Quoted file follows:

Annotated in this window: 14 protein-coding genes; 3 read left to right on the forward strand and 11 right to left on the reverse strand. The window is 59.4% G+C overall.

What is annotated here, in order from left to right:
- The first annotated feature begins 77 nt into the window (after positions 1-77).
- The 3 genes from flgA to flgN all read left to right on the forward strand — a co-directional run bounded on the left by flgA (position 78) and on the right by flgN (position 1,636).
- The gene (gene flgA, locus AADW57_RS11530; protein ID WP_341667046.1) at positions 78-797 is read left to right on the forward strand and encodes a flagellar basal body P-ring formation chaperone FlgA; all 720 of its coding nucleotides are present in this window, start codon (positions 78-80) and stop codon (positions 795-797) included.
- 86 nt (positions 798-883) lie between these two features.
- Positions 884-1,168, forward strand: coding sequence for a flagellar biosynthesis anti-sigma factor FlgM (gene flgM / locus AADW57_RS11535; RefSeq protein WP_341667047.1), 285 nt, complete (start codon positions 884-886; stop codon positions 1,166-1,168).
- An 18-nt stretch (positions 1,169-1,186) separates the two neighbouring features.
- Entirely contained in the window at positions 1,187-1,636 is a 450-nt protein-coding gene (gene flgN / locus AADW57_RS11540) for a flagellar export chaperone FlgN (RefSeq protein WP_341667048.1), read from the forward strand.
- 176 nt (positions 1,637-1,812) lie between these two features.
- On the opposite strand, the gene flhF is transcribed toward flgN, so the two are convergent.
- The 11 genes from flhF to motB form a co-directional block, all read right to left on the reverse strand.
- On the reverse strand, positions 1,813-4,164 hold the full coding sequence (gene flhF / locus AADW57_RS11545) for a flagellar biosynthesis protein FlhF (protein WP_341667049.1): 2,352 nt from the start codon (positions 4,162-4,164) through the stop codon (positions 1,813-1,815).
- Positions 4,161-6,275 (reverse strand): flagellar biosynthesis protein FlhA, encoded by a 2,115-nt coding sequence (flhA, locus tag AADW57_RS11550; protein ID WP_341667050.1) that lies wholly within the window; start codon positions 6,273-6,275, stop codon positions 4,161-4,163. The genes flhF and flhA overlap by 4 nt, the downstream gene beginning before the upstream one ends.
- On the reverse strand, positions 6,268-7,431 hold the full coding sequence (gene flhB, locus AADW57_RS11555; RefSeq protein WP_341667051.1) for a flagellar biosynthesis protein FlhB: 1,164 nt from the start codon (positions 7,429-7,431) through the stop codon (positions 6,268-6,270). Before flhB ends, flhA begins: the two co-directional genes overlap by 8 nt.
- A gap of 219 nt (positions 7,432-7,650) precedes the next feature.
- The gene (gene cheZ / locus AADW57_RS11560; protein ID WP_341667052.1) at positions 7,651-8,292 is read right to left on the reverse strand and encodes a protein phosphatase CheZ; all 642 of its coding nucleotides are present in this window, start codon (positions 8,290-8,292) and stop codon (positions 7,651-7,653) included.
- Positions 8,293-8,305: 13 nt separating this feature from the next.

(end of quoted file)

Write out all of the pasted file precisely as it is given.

Annotated in this window: 14 protein-coding genes; 3 read left to right on the forward strand and 11 right to left on the reverse strand. The window is 59.4% G+C overall.

What is annotated here, in order from left to right:
- The first annotated feature begins 77 nt into the window (after positions 1-77).
- The 3 genes from flgA to flgN all read left to right on the forward strand — a co-directional run bounded on the left by flgA (position 78) and on the right by flgN (position 1,636).
- The gene (gene flgA, locus AADW57_RS11530; protein ID WP_341667046.1) at positions 78-797 is read left to right on the forward strand and encodes a flagellar basal body P-ring formation chaperone FlgA; all 720 of its coding nucleotides are present in this window, start codon (positions 78-80) and stop codon (positions 795-797) included.
- 86 nt (positions 798-883) lie between these two features.
- Positions 884-1,168, forward strand: coding sequence for a flagellar biosynthesis anti-sigma factor FlgM (gene flgM / locus AADW57_RS11535; RefSeq protein WP_341667047.1), 285 nt, complete (start codon positions 884-886; stop codon positions 1,166-1,168).
- An 18-nt stretch (positions 1,169-1,186) separates the two neighbouring features.
- Entirely contained in the window at positions 1,187-1,636 is a 450-nt protein-coding gene (gene flgN / locus AADW57_RS11540) for a flagellar export chaperone FlgN (RefSeq protein WP_341667048.1), read from the forward strand.
- 176 nt (positions 1,637-1,812) lie between these two features.
- On the opposite strand, the gene flhF is transcribed toward flgN, so the two are convergent.
- The 11 genes from flhF to motB form a co-directional block, all read right to left on the reverse strand.
- On the reverse strand, positions 1,813-4,164 hold the full coding sequence (gene flhF / locus AADW57_RS11545) for a flagellar biosynthesis protein FlhF (protein WP_341667049.1): 2,352 nt from the start codon (positions 4,162-4,164) through the stop codon (positions 1,813-1,815).
- Positions 4,161-6,275 (reverse strand): flagellar biosynthesis protein FlhA, encoded by a 2,115-nt coding sequence (flhA, locus tag AADW57_RS11550; protein ID WP_341667050.1) that lies wholly within the window; start codon positions 6,273-6,275, stop codon positions 4,161-4,163. The genes flhF and flhA overlap by 4 nt, the downstream gene beginning before the upstream one ends.
- On the reverse strand, positions 6,268-7,431 hold the full coding sequence (gene flhB, locus AADW57_RS11555; RefSeq protein WP_341667051.1) for a flagellar biosynthesis protein FlhB: 1,164 nt from the start codon (positions 7,429-7,431) through the stop codon (positions 6,268-6,270). Before flhB ends, flhA begins: the two co-directional genes overlap by 8 nt.
- A gap of 219 nt (positions 7,432-7,650) precedes the next feature.
- The gene (gene cheZ / locus AADW57_RS11560; protein ID WP_341667052.1) at positions 7,651-8,292 is read right to left on the reverse strand and encodes a protein phosphatase CheZ; all 642 of its coding nucleotides are present in this window, start codon (positions 8,290-8,292) and stop codon (positions 7,651-7,653) included.
- Positions 8,293-8,305: 13 nt separating this feature from the next.